1 Though I speak with the tongues of men and of angels, and have not charity, I am become as sounding brass, or a tinkling cymbal. 2 And though I have the gift of prophecy, and understand all mysteries, and all knowledge; and though I have all faith, so that I could remove mountains, and have not charity, I am nothing. 3 And though I bestow all my goods to feed the poor, and though I give my body to be burned, and have not charity, it profiteth me nothing.

4 Charity suffereth long, and is kind; charity envieth not; charity vaunteth not itself, is not puffed up, 5 Doth not behave itself unseemly, seeketh not her own, is not easily provoked, thinketh no evil; 6 Rejoiceth not in iniquity, but rejoiceth in the truth; 7 Beareth all things, believeth all things, hopeth all things, endureth all things. 8 Charity never faileth: but whether there be prophecies, they shall fail; whether there be tongues, they shall cease; whether there be knowledge, it shall vanish away. 9 For we know in part, and we prophesy in part. 10 But when that which is perfect is come, then that which is in part shall be done away.

11 When I was a child, I spake as a child, I understood as a child, I thought as a child: but when I became a man, I put away childish things. 12 For now we see through a glass, darkly; but then face to face: now I know in part; but then shall I know even as also I am known.

13 And now abideth faith, hope, charity, these three; but the greatest of these is charity.

All the Christian blogs in the world combined could hardly do justice to these words, how much less a mere post as this! But the brightness of a diamond is the result of a million different flashes of light coming off of it.

Someone called me recently and said, “Could you look up Ezekiel chapter 43, I want us to discuss about the prophecy there, whether it has been fulfilled or not.” The man comes from a denomination where the word ‘prophecy’ is mentioned in every second sentence.

I am not very much into prophecy, and I knew I probably would have nothing to contribute. I knew that at best our ‘discussion’ would end in disputations, etc. Things like prophecy are important, of course, but they are also potential minefields, where someone can easily lose their soul trying to crack the prophecy code.

So I told the brother, “I would rather we discussed about love!”

Jesus said that in the Kingdom of God, many that are first shall be last, and many that are last will be first. That means that with God, things are not the way we see them in the natural. There are things that appear very important with us, but which are not so with God.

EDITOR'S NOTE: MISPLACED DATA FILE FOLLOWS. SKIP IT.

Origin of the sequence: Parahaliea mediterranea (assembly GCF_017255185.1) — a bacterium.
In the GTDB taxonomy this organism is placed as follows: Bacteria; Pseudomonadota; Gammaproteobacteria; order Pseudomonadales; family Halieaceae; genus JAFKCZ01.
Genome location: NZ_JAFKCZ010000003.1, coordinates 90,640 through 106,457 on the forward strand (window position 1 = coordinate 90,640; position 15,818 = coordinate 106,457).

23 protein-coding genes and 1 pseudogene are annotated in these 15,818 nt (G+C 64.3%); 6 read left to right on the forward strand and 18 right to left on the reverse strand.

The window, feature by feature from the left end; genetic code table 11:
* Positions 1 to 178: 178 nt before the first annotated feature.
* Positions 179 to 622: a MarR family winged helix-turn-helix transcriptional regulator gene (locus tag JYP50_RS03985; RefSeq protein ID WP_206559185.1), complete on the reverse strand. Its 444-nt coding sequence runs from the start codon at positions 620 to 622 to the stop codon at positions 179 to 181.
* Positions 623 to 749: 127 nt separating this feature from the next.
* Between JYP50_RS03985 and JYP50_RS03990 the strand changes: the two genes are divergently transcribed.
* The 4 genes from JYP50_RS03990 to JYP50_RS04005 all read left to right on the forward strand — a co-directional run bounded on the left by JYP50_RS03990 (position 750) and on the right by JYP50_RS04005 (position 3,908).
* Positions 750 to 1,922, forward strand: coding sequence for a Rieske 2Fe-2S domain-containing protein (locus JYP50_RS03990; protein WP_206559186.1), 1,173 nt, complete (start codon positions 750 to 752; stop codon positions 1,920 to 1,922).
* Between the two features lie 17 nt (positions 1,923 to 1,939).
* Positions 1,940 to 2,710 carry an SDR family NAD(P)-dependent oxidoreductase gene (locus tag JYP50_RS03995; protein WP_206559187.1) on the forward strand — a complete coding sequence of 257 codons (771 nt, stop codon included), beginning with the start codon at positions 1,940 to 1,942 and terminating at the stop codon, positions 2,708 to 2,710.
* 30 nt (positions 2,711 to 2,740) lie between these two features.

“1 Though I speak with the tongues of men and of angels, and have not charity, I am become as sounding brass, or a tinkling cymbal. 2 And though I have the gift of prophecy, and understand all mysteries, and all knowledge; and though I have all faith, so that I could remove mountains, and have not charity, I am nothing. 3 And though I bestow all my goods to feed the poor, and though I give my body to be burned, and have not charity, it profiteth me nothing.”

We could have and we could be all the things mentioned here, but if we are not walking in love, we are nothing in God’s sight. In today’s world especially, where the world is increasingly pressing itself to the fore, it is the easiest thing for God’s people to miss it. The people who ‘do’ things appear to be the most spiritual. In today’s Church setting, for example, there is a tendency to idolize so-called great men (and women) of God. The men of great faith, with the strong charisma that comes with this type of ministry, are particularly prone to this idol-worship. So are church leaders, worship leaders, gospel artists – and sometimes even we bloggers.

The flesh loves to boast in so many things: knowledge, spiritual insight, spiritual gifts, its ability to ‘do’ things (like giving), etc. These things are needful in God’s Kingdom, but they are not the rule with which the Lord measures us.

God measures us through our ability to love. And what is love?

Love is maintaining a pure heart. I believe that is the best expression of love that I can find in the Bible. I believe that a pure heart is what encompasses holiness, for our God is a holy God. It is not ‘doing’ or having things, even things of the Spirit. This world is a place where our hearts are tried 24/7. Therefore the challenge to love is the playground for the believer.

Love is the place where you can show who you truly are. It is the place where you can lose your life. It is the place where you are beaten and humbled by God (through circumstances) until you drop all your pride and discover and rejoice in the fact that you are nothing. If you are walking in love, you will constantly discover that you are not giving of your life as much as you think you are. Love is the place that of real sacrifice. And there are more than enough situations every day to exercise this love.

It is good to have prophecy and spiritual knowledge. These are deeply spiritual things. But it is far much better to walk in love, to take up our cross and follow Christ.

I believe there are people who do not even know the Bible, people who cannot read (or who cannot afford) a Bible. And yet these people know and walk in love because they are able to surrender to the Holy Spirit in them.

On the other hand, there are people who are very knowledgeable in spiritual matters, but who are unable to walk in love.

The greatest in the Kingdom of God is the man or woman who can walk in the kind of love that is stated in these scriptures. Thankfully, the Holy Spirit in us can lead us to walk victoriously on that road of the cross.

[Below: Frank and Carol Lanthier]

Carol & Frank